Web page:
SACRAMENTO, Calif. -- Buoyed by a new poll that has him leading all recall candidates less than a week before the election, Arnold Schwarzenegger on Wednesday outlined what the first 100 days of a Schwarzenegger administration would look like.
"We are ready to take office," he told a crowd of about 400 supporters. "We are ready to take action. We are ready to return California to the people."
The actor repeated a number of pledges made earlier in his campaign. On his first day in office, he said, he would repeal the tripling of the state car tax, then move to have the state budget audited and call a special session of the legislature to deal with spending cuts.
He also intends to seek a percentage of Indian casino revenue and renegotiate state employee union contracts, even though the new state budget signed by Gov. Gray Davis already calls for $1.1 billion in savings from renegotiated labor contracts or layoffs.
Davis campaign spokesman Peter Ragone said it was a mistake for Schwarzenegger to "start measuring the drapes in the offices of the Capitol."
"It's profoundly disrespectful to the people who haven't yet expressed themselves and haven't yet had their voices heard in this election to start naming their transition team or whatever they're up to," he said.
Schwarzenegger's address came as Davis appeared Wednesday with retired Gen. Wesley Clark, a presidential candidate and the latest high-profile Democrat to visit California in support of the governor.
He later appeared with his newest convert, independent Arianna Huffington, who dropped out of the race Tuesday but promised to work with Davis to defeat the recall and keep Schwarzenegger out of office.
At the event with Clark outside a firehouse museum, Davis used his most direct language yet to cast the recall as a choice between himself and Schwarzenegger.
"We have to speak to independents and Democrats in blunt terms," he said. "They have one choice. Unite to defeat this recall and stop Mr. Schwarzenegger or face the prospect that Mr. Schwarzenegger will be governor."
On Tuesday, a new Los Angeles Times poll showed Schwarzenegger had support from 40 percent of likely voters. Democrat Lt. Gov. Bustamante had 32 percent, and Republican state Sen. Tom McClintock 15 percent.
The poll also showed the effort to oust Davis succeeding, 56 percent to 42 percent. That marked a shift from a Sept. 12 Times poll that had support for the recall stalling, with 50 percent of voters supporting it and 47 percent opposed.
The earlier poll also had Bustamante leading with 30 percent to Schwarzenegger's 25 percent. McClintock had 18 percent.
Schwarzenegger's surge came after an aggressive performance at last week's debate and the withdrawal of former baseball commissioner Peter Ueberroth, another moderate Republican. Schwarzenegger also has aired millions of dollars of ads over the past several weeks.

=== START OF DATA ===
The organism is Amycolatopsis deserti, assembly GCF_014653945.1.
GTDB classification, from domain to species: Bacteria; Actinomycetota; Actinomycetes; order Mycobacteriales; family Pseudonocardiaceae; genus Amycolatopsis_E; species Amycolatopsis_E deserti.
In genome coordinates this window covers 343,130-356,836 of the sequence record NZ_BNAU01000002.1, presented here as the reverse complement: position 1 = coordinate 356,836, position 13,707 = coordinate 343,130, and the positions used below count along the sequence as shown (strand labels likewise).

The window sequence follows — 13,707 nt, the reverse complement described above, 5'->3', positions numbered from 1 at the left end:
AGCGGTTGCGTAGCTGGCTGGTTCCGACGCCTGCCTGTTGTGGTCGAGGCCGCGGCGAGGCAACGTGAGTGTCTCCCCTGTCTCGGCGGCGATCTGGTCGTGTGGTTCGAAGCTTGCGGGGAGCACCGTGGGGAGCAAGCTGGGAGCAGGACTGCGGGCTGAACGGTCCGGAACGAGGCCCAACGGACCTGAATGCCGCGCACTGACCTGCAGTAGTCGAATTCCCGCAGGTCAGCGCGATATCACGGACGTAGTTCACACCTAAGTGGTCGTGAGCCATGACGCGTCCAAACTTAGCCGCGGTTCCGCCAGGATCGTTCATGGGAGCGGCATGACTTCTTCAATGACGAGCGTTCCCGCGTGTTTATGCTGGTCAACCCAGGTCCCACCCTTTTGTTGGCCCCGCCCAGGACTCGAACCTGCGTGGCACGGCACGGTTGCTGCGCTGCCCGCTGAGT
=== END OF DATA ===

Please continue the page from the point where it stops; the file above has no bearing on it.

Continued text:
Davis made no mention of the Times poll. Ragone acknowledged it could complicate the campaign, even though internal polls show a much closer race.
"To a certain extent there is a self-fulfilling prophecy aspect to it," he said. "But as we go through the next couple of days, other polls will show it tightening."
Still, Democrats were planning for the worst: The state party and a national Democratic group called Democrats for America's Future was holding a conference call Wednesday to announce a $100,000 fund-raising campaign to help pay for potential post-election legal challenges.
The Democrats were also turning again to one of the party's most popular figures in their effort to fight off the recall. Davis' campaign released a radio ad featuring former President Clinton criticizing the recall and saying that beating it is "the right thing to do."
Meanwhile, an Orange County Republican fund-raising group called on McClintock to leave the race rather than become a "spoiler." In a letter to the candidate, Lincoln Club President Tracy K. Price said, "Now is the time to do the right thing for the party and withdraw from the race."
The Democrats could receive a slight boost from Tuesday's departure of Huffington. She was one of Davis' harshest critics on the campaign trail but now has set her sights on Schwarzenegger.
She and Davis appeared together Wednesday as the governor announced that the state would preserve a 2,960-acre ranch in Southern California. Huffington used the dusty oak-dotted hills that had been planned for a golf course community of more than 3,000 homes, to attack Schwarzenegger on environmental issues.
"If he had the chance, probably this would be a parking lot full of Hummers," she said.
Huffington's support slipped from 3 percent on Sept. 12 to less than 0.5 percent in the latest Times poll.
The survey of 815 likely voters was taken from Sept. 25-29 with a margin of sampling error of plus or minus 3 percentage points.
David Schecter, a government professor at California State University at Fresno, said the new poll was "bad news" for McClintock and "horrific news" for Bustamante.
For Bustamante, "the fat lady is on the stage and is just about ready to sing," Schecter said.
Associated Press Writer Erica Werner contributed to this story.